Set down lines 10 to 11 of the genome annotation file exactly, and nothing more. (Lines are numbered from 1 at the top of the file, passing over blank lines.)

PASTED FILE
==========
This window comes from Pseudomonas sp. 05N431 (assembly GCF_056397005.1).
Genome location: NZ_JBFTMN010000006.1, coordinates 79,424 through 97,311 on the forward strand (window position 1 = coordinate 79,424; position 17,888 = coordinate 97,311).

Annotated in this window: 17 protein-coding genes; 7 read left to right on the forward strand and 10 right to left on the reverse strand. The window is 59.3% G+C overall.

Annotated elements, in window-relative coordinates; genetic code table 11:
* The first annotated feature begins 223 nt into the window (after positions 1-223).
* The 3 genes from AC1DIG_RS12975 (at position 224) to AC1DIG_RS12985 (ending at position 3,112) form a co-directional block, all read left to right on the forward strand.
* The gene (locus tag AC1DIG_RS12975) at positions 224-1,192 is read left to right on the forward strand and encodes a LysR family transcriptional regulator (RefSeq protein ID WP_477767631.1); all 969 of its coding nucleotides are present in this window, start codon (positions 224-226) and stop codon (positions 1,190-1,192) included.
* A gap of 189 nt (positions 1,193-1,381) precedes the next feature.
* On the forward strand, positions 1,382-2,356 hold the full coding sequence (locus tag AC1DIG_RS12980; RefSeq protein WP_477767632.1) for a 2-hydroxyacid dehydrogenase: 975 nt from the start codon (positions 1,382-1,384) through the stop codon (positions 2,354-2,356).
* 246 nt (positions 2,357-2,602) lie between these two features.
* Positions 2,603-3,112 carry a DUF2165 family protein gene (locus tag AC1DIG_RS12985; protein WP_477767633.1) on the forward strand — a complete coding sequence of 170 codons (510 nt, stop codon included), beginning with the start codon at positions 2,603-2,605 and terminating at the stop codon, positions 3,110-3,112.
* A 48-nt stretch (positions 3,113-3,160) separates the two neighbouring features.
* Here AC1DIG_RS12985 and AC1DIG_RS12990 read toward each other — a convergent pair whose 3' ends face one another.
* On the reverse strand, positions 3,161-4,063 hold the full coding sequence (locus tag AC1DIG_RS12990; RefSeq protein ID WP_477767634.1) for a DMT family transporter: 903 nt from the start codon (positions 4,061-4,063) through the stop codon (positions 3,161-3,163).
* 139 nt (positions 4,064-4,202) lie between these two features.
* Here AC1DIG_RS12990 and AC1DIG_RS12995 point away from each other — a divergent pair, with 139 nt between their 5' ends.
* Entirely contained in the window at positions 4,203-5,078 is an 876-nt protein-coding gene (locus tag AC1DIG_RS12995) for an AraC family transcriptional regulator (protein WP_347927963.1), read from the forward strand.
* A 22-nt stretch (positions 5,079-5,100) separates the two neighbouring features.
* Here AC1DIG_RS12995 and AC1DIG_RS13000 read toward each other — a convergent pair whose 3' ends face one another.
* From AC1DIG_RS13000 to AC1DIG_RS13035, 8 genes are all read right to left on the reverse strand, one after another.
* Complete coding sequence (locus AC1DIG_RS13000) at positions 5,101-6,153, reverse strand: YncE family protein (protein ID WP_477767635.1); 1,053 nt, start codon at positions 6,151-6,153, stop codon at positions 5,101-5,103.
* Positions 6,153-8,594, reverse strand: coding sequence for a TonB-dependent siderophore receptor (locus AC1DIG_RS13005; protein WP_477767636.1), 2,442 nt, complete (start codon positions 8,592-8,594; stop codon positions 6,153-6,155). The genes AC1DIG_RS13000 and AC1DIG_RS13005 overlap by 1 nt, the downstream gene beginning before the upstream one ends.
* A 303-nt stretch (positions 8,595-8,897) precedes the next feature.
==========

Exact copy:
* 246 nt (positions 2,357-2,602) lie between these two features.
* Positions 2,603-3,112 carry a DUF2165 family protein gene (locus tag AC1DIG_RS12985; protein WP_477767633.1) on the forward strand — a complete coding sequence of 170 codons (510 nt, stop codon included), beginning with the start codon at positions 2,603-2,605 and terminating at the stop codon, positions 3,110-3,112.